Sam Mungai, News Writer • firstname.lastname@example.org
Former associate director of the Appalachian Center for Civic Life Travis Proffitt is now becoming Emory & Henry’s new Director of Academic Diversity Initiatives. The new position mainly entails working in close collaboration with Director of Inclusion and Diversity Patricia Gonzalez, as well as the Academic Affairs office, to ensure that faculty is equipped to teach in more diverse classrooms as the student body becomes more varied.
Proffitt graduated from E&H in 2004, and according to ehc.edu, “earned his master’s degree in social justice from Loyola University Chicago, and double majored at Emory & Henry in public policy & community service and religion.”
In his new position Proffitt foresees the future of E&H to be very bright, but, he said, that future “is dependent on us thinking very carefully and strategically right now…because our world is changing, in many ways for the better, and we need to be responsive to that if we are going to survive at the bare minimum. But we just don’t want to survive, we want to thrive. So, in order to do that, we are going to have to adapt and grow and advance along with society around us.”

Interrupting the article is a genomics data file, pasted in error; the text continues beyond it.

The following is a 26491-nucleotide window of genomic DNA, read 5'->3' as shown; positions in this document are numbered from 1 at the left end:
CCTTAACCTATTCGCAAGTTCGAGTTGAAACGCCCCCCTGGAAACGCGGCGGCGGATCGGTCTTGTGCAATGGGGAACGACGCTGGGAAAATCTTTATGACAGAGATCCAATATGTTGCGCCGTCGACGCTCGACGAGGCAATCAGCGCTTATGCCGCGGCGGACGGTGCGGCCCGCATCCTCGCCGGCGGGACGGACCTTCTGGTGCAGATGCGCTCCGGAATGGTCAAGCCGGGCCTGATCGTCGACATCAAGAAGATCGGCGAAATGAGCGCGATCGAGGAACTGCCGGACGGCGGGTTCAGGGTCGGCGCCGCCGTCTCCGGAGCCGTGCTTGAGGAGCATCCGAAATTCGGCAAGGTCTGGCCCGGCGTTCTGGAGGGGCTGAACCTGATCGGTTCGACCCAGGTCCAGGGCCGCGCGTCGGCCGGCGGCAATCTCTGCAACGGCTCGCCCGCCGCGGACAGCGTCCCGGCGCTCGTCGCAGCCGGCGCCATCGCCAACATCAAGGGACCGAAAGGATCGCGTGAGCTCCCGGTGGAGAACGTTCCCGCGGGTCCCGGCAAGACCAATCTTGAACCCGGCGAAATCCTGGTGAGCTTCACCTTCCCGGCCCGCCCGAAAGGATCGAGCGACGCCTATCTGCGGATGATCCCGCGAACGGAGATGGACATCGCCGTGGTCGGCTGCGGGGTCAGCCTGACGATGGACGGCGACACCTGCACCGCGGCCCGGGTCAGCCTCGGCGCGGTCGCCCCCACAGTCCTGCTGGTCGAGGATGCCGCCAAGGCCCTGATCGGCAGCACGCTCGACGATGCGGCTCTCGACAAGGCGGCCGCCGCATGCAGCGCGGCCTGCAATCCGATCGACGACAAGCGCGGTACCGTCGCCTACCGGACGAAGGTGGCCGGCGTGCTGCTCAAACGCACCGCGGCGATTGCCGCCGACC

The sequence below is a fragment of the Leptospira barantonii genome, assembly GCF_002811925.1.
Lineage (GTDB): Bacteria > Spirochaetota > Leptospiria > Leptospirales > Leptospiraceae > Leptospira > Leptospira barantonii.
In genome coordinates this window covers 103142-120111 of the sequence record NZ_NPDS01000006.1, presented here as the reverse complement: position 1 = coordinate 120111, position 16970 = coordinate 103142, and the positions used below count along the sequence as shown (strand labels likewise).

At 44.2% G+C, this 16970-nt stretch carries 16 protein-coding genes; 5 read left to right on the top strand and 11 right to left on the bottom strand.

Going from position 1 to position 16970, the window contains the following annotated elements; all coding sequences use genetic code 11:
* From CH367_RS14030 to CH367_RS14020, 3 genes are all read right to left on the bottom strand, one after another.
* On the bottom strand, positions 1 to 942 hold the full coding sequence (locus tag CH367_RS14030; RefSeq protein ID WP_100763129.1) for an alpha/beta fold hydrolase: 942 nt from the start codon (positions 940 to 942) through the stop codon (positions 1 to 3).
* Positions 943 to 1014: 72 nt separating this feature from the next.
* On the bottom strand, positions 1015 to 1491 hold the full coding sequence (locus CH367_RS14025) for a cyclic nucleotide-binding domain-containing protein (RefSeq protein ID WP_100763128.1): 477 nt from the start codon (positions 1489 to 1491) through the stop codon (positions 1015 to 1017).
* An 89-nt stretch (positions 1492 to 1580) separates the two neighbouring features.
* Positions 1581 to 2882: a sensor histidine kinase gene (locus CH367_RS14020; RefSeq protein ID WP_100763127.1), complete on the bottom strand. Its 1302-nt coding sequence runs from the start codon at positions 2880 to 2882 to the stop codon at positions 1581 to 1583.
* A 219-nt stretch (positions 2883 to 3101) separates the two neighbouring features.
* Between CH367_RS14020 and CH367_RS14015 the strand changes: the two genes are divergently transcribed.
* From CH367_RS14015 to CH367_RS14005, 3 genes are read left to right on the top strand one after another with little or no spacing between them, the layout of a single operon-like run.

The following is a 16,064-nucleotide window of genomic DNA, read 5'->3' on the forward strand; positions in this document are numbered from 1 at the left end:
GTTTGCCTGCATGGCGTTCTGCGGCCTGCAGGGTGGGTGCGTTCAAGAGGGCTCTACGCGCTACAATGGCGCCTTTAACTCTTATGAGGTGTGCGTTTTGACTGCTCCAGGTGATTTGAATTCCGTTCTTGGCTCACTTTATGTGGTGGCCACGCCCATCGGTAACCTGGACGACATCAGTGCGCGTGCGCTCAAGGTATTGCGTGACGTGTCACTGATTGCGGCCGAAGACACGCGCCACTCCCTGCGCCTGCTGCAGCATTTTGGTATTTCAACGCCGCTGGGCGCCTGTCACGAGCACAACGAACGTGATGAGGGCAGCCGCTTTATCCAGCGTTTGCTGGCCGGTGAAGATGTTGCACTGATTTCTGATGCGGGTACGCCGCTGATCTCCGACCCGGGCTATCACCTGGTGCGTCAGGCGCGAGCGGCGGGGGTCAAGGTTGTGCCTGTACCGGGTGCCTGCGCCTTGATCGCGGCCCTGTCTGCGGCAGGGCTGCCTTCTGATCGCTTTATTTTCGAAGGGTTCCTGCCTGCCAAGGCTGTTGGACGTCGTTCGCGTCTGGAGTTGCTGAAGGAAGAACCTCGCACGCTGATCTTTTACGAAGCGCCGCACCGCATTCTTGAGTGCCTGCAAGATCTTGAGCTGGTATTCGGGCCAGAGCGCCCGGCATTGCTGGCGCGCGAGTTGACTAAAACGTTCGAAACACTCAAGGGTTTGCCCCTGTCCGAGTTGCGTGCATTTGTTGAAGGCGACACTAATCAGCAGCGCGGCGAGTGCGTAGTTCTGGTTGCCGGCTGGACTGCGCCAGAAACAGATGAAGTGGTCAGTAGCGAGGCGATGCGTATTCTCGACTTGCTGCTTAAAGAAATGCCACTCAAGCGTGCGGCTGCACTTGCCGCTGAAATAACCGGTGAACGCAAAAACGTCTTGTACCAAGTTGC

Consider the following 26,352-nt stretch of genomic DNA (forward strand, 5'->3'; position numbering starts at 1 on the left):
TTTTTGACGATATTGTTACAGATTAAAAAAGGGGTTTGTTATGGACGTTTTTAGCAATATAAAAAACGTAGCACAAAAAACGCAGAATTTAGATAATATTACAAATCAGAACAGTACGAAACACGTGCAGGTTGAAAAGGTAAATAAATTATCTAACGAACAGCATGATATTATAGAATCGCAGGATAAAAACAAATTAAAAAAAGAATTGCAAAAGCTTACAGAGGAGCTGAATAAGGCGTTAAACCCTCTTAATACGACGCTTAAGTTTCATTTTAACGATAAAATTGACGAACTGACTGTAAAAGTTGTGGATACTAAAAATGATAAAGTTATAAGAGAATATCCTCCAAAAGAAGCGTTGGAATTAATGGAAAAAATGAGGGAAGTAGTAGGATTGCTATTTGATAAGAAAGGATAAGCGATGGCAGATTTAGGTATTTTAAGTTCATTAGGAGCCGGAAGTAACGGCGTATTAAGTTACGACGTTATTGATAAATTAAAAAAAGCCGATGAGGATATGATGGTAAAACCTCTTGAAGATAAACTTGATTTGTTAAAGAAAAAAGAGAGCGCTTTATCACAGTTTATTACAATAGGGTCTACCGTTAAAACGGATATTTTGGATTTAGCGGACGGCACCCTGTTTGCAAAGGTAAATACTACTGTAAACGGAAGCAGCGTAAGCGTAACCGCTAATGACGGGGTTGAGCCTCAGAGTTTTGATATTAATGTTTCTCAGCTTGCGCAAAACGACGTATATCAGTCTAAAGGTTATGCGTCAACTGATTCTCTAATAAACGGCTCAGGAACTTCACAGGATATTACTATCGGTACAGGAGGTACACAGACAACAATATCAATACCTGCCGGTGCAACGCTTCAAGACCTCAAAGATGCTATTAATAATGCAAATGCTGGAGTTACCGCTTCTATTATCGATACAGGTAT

Proffitt will be working to help faculty form a syllabus which reflects a more diverse range of views in their discipline, whether it be in mass communications, biology or a range of other academic fields.
Proffitt is also in charge of putting systems and policies in place to recruit a wider range of diverse faculty. Proffitt said, “This is still an area of growth that the college needs to work on at the college, but am excited to take up that challenge. Although it’s going to be a bit rough, with the help of everyone on campus, we will make it happen.”
Proffitt will continue teaching in the Appalachian Civic innovation program, and will be working on designing a new minor in Peace and Justice Studies. Proffitt said, “I will always be in the classroom. It’s my favorite place to be, and to be with students in that way. So I will continue to work with students because students are the life and blood of this college.”